A single-centre retrospective analysis of 98 patients with durable mechanical circulatory support devices (31 Heartware LVADs, 25 HeartMate II [HM II] LVADs, 35 total artificial hearts [TAHs] and 7 biventricular assist devices) found the TEG-based coagulation index to be the single most statistically significant parameter used to optimally anticoagulate patients.80 The coagulation index is calculated using the reaction time, kinetics, alpha and MA values from a kaolin-activated TEG assay. In this study, a significantly higher coagulation index was observed among the patients that had thromboembolic events as compared with those who did not (mean for TAH3.12 versus 1.12, HM II 2.79 versus 1.74, Heartware 2.79 versus 1.70 and for biventricular assist device 2.79 versus 1.72). The authors of this study proposed that patients with HM II and Heartware devices should be maintained at a coagulation index value ≤1.5, whereas those with TAH devices should be maintained at a coagulation index ≤1.2 to minimise their risk of thromboembolic events. Furthermore, individualised INR goals should be set for patients based on what INR levels correspond to these coagulation index targets. These findings are consistent with another prior study involving patients with 99 SynCardia TAH.81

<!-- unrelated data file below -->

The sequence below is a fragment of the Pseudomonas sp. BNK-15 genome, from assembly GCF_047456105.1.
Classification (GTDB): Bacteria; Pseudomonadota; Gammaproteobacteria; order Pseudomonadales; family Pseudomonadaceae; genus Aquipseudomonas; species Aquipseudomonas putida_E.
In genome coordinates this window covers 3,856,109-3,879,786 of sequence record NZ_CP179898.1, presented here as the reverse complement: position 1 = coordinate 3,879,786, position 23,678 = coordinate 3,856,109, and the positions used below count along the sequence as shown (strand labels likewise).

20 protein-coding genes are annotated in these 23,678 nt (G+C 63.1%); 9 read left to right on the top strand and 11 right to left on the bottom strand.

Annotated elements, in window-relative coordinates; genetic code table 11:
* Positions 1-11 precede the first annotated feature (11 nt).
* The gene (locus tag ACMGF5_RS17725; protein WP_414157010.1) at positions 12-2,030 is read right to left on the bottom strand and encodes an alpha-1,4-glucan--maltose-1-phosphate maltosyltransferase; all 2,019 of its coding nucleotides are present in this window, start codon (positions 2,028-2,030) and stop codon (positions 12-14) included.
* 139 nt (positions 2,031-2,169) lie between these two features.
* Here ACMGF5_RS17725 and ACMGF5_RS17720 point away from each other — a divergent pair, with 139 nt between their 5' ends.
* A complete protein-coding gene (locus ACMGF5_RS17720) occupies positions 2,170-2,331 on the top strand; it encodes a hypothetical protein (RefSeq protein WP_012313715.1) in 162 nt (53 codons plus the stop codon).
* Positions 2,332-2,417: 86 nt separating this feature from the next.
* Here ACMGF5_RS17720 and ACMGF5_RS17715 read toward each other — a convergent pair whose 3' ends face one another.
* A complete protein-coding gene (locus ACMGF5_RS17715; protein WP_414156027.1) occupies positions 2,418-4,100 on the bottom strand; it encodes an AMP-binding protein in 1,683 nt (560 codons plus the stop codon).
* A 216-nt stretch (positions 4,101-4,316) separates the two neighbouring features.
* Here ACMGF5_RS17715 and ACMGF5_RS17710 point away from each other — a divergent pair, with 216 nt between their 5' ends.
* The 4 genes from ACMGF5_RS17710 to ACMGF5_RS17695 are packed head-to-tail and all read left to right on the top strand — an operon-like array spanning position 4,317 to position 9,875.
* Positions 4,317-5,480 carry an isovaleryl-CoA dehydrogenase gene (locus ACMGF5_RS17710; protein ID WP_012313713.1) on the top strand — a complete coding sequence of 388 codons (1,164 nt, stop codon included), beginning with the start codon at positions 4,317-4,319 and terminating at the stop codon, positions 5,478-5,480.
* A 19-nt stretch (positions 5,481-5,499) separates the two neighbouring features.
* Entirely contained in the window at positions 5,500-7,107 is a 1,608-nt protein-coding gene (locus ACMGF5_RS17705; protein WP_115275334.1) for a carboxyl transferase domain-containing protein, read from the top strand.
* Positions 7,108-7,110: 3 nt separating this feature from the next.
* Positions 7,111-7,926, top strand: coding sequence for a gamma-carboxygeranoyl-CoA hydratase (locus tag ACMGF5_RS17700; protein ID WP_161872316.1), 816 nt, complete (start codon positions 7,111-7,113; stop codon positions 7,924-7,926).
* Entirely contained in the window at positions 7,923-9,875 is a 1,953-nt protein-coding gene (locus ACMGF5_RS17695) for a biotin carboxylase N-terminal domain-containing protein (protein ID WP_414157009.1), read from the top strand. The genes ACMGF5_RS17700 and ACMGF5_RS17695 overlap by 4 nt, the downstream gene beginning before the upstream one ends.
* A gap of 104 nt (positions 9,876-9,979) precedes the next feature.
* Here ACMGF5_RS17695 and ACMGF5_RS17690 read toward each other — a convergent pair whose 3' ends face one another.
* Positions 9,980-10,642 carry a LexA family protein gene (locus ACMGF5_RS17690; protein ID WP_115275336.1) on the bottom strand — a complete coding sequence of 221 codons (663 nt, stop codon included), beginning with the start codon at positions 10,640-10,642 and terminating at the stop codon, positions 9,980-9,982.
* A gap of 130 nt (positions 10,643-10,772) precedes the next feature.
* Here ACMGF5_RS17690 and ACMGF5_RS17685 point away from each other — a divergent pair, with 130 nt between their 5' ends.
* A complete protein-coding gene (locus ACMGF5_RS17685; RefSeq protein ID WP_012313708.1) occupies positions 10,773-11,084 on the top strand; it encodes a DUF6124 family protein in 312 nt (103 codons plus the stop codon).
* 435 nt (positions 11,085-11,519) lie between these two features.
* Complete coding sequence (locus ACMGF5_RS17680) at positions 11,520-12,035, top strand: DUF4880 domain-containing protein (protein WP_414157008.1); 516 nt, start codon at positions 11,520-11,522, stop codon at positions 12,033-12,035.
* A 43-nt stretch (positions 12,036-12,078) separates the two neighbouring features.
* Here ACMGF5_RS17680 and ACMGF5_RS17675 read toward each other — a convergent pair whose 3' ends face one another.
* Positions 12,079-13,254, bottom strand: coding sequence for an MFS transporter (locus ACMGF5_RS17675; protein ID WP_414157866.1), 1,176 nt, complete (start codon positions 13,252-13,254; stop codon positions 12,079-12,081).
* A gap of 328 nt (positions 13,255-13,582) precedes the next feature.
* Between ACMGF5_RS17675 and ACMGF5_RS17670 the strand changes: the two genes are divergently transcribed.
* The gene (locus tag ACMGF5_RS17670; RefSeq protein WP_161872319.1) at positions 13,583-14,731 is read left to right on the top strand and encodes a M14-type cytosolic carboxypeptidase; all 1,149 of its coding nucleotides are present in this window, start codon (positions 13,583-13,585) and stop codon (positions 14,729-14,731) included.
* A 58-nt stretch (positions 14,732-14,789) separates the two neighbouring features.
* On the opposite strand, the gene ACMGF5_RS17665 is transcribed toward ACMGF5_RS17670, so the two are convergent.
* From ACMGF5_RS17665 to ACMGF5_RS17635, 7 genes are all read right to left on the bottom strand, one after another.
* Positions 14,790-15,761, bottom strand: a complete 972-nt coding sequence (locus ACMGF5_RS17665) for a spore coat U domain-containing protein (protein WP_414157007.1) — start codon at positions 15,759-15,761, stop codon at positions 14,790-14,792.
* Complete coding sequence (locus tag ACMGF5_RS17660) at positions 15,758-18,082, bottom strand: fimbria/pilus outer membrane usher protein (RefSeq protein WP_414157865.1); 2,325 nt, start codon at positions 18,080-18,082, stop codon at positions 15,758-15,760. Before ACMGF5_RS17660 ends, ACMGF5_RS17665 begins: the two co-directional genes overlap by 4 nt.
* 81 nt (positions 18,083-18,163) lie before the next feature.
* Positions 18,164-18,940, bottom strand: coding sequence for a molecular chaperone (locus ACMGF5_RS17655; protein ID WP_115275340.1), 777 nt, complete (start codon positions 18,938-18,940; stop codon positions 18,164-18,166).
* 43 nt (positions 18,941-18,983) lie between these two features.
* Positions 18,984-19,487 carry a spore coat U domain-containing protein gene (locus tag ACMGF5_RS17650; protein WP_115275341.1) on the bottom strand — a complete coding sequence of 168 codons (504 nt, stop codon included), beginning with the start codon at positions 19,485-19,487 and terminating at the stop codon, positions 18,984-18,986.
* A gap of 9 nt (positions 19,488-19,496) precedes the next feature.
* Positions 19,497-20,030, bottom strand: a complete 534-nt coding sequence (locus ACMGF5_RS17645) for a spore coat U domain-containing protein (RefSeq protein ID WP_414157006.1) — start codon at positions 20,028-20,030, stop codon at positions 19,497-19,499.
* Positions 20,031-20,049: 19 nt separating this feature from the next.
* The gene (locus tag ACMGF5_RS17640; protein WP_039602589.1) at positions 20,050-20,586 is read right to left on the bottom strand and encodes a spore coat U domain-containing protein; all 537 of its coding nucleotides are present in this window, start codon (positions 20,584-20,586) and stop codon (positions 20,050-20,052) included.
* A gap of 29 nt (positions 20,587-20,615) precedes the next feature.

A more recent retrospective study by Xia et al. evaluated the role of TEG in predicting and defining pump thrombosis in HM II patients.82 A significant mean change in coagulation index of 0.71 (95% CI [0.1–1.32]; p=0.02) over a 24-month post-implantation follow-up period was noted in patients with suspected pump thrombosis compared with patients without. This change first became significant at 6 months. While the mean change in coagulation index significantly decreased over time in the group without pump thrombosis (−2.84; 95% CI [−5.21, −0.47]; p=0.02), it was not significantly different in the group with pump thrombosis (−1.72, 95% CI [−4.22, 0.78]; p=0.18). These findings make a case for routine TEG monitoring, specifically using mean changes in coagulation index, for evaluating pump thrombosis in HM II patients. Tarzia et al. reported a case of ROTEM-guided administration of recombinant activated factor VII for refractory bleeding after implantation of a biventricular assist device.83 Further prospective studies are required to validate these findings.